Good morning my dear friends! As some of you may notice, Loom Tree has an updated website! Among the new features, such as a portal to book your online visits, we have also had a chance to revise and contemplate the ethos of our company. It is my belief that the world of business is undergoing a deep transformation as conscious consumers become more commonplace, and business accountability is evermore scrutinized. On our part here at Loom Tree we often talk about what we give back to the amazing land and culture that allowed our business to emerge and flourish. It is in that spirit, as well as to reaffirm our company ethos, that in this new year I intend to dedicate more of this platform to support and promote the communities whose culture and heritage have made Loom Tree possible. The native peoples of the Americas have long been exploited, ignored, and repressed, and yet it is often thanks to them that the magic and wonder that exists in places like Guatemala is ultimately preserved.
When I first came to Guatemala exactly 37 years ago I was myself taken under the enchantment that lays upon this land. While my passion was indeed textiles, and the magic I reference is also woven into them, the overall magic of Guatemala was evident almost everywhere I went. I realized that the Guatemala I read about - or rather the version of Guatemala that is presented in the annals of human history - is only a small fraction of what this place is truly about. I realized it was far more ancient and wise, yet its wisdom was hidden away, for it was within this secrecy that it was able to survive. Exactly 500 years ago the first Spaniard set foot in this land, and since that moment the ancient cultures of this region have been under siege. Faced with persecution, the traditionalist Mayan culture lay in wait: hidden from view as the puritanical colonial occupation swept through the continent.
For centuries the Mayan people kept their culture alive in secret. The Mayan communities maintained a policy of isolation and mistrust in outsiders, even with fellow Guatemalans who were of the christian faith. When I first encountered this it was at the backend of the infamous Guatemalan civil war. During this conflict the Mayan communities were heavily targeted, which made them even more isolated and diffident. I will not deny that those first years I was here were particularly difficult as I had to travel to the most remote places of this region to find talented weavers, and try to convince them to trust me enough to work with me. After so many years I look back upon those first interactions, and if there is anything I am proud of in my life, it is the relationship and respect I have been able to establish, not only with my weavers, but with the communities they are a part of.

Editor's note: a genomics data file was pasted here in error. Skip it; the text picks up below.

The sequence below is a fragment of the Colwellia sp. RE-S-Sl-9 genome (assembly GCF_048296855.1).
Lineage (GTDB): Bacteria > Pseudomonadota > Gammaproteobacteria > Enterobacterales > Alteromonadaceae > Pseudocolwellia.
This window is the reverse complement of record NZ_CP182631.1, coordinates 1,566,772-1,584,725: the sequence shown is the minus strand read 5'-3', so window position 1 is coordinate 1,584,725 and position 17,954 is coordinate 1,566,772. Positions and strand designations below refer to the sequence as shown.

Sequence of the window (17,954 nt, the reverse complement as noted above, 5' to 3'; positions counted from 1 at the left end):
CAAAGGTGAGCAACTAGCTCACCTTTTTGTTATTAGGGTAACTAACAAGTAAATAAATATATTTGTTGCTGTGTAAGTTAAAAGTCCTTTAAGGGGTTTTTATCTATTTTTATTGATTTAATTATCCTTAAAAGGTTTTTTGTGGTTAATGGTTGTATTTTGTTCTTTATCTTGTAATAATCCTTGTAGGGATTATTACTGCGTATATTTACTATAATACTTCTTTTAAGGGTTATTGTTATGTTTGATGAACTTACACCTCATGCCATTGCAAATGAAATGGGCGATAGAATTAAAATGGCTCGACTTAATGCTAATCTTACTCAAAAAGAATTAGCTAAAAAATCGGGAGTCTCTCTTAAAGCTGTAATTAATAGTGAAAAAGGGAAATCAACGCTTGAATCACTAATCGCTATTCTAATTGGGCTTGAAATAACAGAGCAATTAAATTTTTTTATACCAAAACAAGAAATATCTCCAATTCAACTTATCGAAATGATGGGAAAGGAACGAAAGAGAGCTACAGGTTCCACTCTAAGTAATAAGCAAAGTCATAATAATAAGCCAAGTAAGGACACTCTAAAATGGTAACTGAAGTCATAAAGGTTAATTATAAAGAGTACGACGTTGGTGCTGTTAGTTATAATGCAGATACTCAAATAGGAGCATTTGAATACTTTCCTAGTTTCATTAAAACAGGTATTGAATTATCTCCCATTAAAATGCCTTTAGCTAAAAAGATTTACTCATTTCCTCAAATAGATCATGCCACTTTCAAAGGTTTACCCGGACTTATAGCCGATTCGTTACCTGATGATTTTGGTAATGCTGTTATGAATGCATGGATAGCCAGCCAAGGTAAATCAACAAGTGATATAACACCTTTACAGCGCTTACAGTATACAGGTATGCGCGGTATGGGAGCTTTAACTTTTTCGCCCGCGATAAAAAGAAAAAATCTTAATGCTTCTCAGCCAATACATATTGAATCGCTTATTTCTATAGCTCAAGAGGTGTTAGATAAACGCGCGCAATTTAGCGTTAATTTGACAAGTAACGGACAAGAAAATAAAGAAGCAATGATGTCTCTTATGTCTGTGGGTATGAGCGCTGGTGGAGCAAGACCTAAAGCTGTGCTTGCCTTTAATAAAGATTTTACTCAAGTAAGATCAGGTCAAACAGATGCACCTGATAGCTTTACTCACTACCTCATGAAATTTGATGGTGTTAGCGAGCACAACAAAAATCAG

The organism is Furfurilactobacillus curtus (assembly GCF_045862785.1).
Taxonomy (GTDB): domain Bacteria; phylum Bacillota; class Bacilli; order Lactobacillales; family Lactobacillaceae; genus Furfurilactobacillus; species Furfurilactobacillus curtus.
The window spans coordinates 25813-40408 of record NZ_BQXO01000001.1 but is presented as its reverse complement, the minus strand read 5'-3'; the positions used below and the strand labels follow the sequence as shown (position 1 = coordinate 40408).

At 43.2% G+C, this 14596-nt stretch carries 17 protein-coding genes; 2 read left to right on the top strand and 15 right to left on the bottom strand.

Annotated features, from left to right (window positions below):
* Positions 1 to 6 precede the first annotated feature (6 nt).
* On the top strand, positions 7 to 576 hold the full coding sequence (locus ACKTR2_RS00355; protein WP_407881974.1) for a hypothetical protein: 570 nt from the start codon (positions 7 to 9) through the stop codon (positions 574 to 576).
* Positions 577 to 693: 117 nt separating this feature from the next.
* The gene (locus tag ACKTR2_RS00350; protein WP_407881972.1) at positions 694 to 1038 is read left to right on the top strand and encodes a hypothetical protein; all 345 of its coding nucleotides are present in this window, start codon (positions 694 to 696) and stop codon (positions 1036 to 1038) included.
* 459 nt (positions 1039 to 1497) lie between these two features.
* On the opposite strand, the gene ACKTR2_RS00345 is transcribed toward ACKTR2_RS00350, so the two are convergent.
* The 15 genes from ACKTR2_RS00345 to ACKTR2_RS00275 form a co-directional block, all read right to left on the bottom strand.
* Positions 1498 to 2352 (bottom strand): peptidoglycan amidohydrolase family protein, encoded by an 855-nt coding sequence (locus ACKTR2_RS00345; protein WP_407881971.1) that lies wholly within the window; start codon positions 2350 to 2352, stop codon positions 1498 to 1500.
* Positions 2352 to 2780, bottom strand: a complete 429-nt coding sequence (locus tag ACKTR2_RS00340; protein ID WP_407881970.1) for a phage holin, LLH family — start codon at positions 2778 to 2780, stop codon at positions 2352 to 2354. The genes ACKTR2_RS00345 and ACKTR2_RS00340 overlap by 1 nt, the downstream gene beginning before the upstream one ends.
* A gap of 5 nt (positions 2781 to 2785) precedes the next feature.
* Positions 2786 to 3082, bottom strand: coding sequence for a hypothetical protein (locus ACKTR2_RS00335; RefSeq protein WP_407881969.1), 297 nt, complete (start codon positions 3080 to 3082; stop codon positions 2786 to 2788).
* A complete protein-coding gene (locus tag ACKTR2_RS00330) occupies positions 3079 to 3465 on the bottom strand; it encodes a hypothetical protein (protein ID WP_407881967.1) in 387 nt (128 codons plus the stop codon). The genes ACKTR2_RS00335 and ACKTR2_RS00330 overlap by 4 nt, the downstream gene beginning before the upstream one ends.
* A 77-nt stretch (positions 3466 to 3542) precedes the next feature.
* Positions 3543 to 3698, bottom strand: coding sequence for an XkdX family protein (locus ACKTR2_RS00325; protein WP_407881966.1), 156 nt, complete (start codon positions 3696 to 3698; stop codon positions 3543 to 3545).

Today the playing field is a bit different. All of Latin America is undergoing a period of significant growth, and this idea of “progress for the sake of progress” is the new law of the land. The Mayan culture is no longer threatened in the same way anymore; now-a-days it is more a threat of being forgotten, or relegated to the “ethic-curiosity” section, than anything else. That is why it is so important that we - especially those who directly benefit, like myself - make every effort possible to sustain them and prop them up. If Guatemala should ever lose its Mayan traditions, this land will not only lose a “neat” element that makes it unique, it would lose its connection to its vastly old heritage and the bottomless wisdom therein.
So, dear friends, I hope you appreciate that over the course of this year we here at Loom Tree will do our best to not only bring you beautiful and elegant textiles to fill your home with, but also the backstory that made our textiles possible. I sincerely hope that as you enjoy these fine pieces in your home you will also remember and appreciate the incredible and magical place that made them. For it is through remembrance and understanding that the magic of Guatemala may be preserved and even healed.
As always, thank you for reading!